What is Organic Food?
Hi I’m Tricia an organic gardener, and I want to answer the question, “What is Organic Food?” I grow organically for a healthy and safe food supply for a clean and sustainable environment for an enjoyable and rewarding
Organic is the core of our company so what do we mean when we say organic besides the obvious answer of carbon-based Prior to World War two all agriculture was organic. The only petrochemicals found on a farm were in the tractor. After World War Two, science was king and
everyone was eager for what was modern and scientific. Leftover chemicals developed for war such as ammonium nitrate for munitions and organophosphates for nerve gas became fertilizers and pesticides on the farm. The industrialization of agriculture is ironically known as the green revolution. In the 1940’s a group of men who were concerned about the direction that agriculture was headed decided to lead a movement to preserve the time-honored techniques of farming such as soil conservation, composting and farm diversity.
J.I. Rodale coined the term ‘organic’ to describe his system of agriculture
based on the works of Sir Albert Howard in England, Rudolf Steiner
in Germany and doctor William Albrecht of the University of Missouri. Around the same time, Lord Northbourne also adopted the term ‘organic’ to describe the idea of the farm as an organism. All of these progenitors of the organic movement shared the same values that we who embrace organic food still do today.
We recognize the farm as an interdependent organic whole. We focus on soil life and health. We reject synthetic fertilizers and pesticides and incorporate livestock into the life and health of the farm.
In the beginning of the organic movement there wasn’t any regulatory or certification process. Consumers concerned about their food and the environment relied on relationships that they had with their farmers. That tradition continues at the Nevada City Farmers Market in Nevada City, California. Get to know your local farmer and learn their farming techniques.
In 1990, the United States government recognized this distinctive method of agriculture and launched the National Organic Program. They defined organic agriculture as an ecological production management system that promotes and enhances biodiversity, biological cycles and soil biological activity. Various organizations such as CCOF an Oregon Tilth are registered with the USDA and do the job of certifying farms and their products as organic only certified farms may use the USDA organic seal and call their products organic. If you see the USDA symbol you’ll know that that farm met the standards for the USDA Organic Program.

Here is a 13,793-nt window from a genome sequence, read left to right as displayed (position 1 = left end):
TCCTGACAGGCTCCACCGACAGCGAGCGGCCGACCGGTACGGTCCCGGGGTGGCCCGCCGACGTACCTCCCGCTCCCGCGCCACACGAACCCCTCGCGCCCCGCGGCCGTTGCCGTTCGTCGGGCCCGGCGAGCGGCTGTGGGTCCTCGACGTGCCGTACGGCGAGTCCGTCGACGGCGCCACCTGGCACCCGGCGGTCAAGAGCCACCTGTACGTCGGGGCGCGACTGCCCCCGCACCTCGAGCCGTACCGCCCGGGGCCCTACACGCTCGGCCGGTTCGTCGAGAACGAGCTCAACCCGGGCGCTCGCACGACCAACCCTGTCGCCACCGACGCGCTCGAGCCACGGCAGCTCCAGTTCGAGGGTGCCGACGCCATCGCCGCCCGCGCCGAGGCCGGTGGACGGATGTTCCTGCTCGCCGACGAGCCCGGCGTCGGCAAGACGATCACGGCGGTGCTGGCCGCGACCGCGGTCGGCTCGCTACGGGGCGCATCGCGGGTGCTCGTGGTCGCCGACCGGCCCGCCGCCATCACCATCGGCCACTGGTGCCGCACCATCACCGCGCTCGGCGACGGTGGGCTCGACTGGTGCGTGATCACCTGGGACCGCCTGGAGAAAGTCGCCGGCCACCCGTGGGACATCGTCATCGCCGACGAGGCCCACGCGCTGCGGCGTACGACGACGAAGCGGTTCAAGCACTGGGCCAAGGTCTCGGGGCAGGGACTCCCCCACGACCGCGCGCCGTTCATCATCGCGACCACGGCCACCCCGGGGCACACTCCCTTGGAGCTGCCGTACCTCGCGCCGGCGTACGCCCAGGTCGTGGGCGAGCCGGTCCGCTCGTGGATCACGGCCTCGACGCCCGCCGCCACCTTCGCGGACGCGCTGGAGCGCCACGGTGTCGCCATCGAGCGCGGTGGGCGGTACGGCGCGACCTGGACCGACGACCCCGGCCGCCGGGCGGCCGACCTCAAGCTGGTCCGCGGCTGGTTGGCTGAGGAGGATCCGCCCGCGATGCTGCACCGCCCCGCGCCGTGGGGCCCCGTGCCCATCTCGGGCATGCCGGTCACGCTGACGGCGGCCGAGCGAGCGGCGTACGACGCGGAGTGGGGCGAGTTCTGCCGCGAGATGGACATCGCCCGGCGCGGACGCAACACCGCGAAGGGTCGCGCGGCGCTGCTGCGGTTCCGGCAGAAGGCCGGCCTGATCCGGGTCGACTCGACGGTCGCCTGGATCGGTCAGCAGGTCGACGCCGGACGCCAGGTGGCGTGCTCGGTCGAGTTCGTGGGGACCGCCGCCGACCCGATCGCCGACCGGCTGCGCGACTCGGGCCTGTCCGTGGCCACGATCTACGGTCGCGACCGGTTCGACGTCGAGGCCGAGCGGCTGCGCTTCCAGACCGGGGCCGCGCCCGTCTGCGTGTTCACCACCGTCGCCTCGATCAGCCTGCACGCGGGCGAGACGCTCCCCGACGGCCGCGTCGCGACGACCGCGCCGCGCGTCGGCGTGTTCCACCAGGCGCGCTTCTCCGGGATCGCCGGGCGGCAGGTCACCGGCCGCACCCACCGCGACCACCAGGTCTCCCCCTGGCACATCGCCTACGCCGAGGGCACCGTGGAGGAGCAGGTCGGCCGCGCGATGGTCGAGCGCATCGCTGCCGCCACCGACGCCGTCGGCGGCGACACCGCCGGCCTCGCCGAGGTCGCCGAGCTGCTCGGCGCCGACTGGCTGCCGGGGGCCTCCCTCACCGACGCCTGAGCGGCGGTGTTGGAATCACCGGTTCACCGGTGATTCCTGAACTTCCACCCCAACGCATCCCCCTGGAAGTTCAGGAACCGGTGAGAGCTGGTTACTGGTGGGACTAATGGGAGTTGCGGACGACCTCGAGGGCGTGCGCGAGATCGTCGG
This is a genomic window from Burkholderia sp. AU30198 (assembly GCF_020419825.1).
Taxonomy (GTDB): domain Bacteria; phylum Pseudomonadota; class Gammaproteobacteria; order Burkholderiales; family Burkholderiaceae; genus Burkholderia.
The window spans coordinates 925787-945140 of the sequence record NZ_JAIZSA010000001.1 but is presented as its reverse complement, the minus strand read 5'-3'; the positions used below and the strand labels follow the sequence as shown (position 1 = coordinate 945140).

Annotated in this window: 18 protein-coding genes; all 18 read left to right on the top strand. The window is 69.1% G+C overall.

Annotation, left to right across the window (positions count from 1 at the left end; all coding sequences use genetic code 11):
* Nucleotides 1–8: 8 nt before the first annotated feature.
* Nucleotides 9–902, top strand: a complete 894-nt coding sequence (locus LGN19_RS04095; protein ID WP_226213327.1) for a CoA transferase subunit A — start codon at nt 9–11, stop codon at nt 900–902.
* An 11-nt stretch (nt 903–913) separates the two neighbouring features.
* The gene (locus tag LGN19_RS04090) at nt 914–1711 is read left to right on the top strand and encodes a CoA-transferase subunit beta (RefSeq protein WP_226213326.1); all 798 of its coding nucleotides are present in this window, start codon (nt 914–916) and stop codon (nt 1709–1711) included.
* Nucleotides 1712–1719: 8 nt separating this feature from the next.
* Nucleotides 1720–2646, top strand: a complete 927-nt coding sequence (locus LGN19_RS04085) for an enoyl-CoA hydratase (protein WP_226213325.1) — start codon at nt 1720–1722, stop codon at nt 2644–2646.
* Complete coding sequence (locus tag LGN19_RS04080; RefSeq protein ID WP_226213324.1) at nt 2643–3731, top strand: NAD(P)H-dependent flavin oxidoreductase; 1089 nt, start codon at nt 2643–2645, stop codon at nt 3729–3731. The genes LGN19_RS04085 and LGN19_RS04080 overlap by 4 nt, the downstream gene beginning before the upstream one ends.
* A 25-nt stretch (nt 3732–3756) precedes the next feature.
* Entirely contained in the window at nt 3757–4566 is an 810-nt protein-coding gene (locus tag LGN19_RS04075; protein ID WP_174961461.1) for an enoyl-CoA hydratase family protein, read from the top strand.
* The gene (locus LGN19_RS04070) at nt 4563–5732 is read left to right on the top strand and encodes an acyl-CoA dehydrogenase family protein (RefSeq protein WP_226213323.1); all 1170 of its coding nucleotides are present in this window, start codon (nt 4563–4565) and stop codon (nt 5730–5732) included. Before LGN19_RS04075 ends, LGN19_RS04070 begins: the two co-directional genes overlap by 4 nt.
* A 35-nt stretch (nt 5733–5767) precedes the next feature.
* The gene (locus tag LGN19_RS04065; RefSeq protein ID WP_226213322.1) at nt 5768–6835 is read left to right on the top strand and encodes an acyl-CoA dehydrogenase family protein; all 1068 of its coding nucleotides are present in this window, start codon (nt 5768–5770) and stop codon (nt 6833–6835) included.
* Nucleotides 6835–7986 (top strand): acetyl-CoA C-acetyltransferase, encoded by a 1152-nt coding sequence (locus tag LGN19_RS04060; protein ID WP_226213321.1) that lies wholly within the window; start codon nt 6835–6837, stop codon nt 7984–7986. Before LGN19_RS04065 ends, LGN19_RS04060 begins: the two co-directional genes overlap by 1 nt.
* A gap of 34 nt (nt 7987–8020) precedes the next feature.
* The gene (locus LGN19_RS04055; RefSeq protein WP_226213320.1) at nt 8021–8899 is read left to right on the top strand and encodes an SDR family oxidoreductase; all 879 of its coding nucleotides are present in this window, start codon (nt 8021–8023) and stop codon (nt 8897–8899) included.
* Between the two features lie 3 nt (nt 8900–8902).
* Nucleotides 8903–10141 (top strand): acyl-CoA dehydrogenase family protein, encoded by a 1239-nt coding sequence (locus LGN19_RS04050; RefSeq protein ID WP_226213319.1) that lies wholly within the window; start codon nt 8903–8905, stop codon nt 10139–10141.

Many people confuse natural with organic. The term natural is not regulated by the FDA or the USDA but the term organic means that the food has met very strict standards: the bottom line for consumers is either buy organic or buy from a farmer that you know whose practices you agree with.
What does a consumer want to look for on the farm? You want to look for things that gel with your beliefs. Things like permaculture practices, natural fertilizers, integrated pest management pasture for their animals so that you can really get food that’s the most healthy and using the most natural practices.
What does it mean to be an organic farmer certified? Organic certification
involves the process of review by a third party its license to do those
inspections and determine whether or not a farm is in compliance with the Federal Rules that govern organic production. The benefit to the consumer is that if a farm is certified organic you can go to a grocery store and look for that certified organic status and know that that product complies with the National Organic Program. When you’re buying organic you’re taking a stand against GMO’s, irradiation, sewage sludge, preventative antibiotics, growth hormones, synthetic fertilizers
and synthetic pesticides. Organic gardening and farming isn’t just
a list of do’s and dont’s. It’s a complete mindset. The organic grower recognizes that the farmer or garden is its own ecosystem instead of a reactive approach to soil fertility or pests.
The organic approach is a proactive system that favors soil life and fertility beneficial insects and natural predators of pests such as bats. Initially to get it started, the organic farm or garden may take a little bit more attention but in the long run you’ll add fewer inputs and save time. For example, the soil feeds the plants which produce food for the people and the livestock livestock such as chickens help the plants by eating pest insects and larvae and providing a light tillage, cattle add manure to pastures then you can compost the dead plants, kitchen scraps and droppings from the chickens and cattle to enrich the soil and the cycle
continues. The goal in growing organically should be good soil health, biodiversity and working within the natural cycles of life instead of against them so buy, eat and grow organic for life!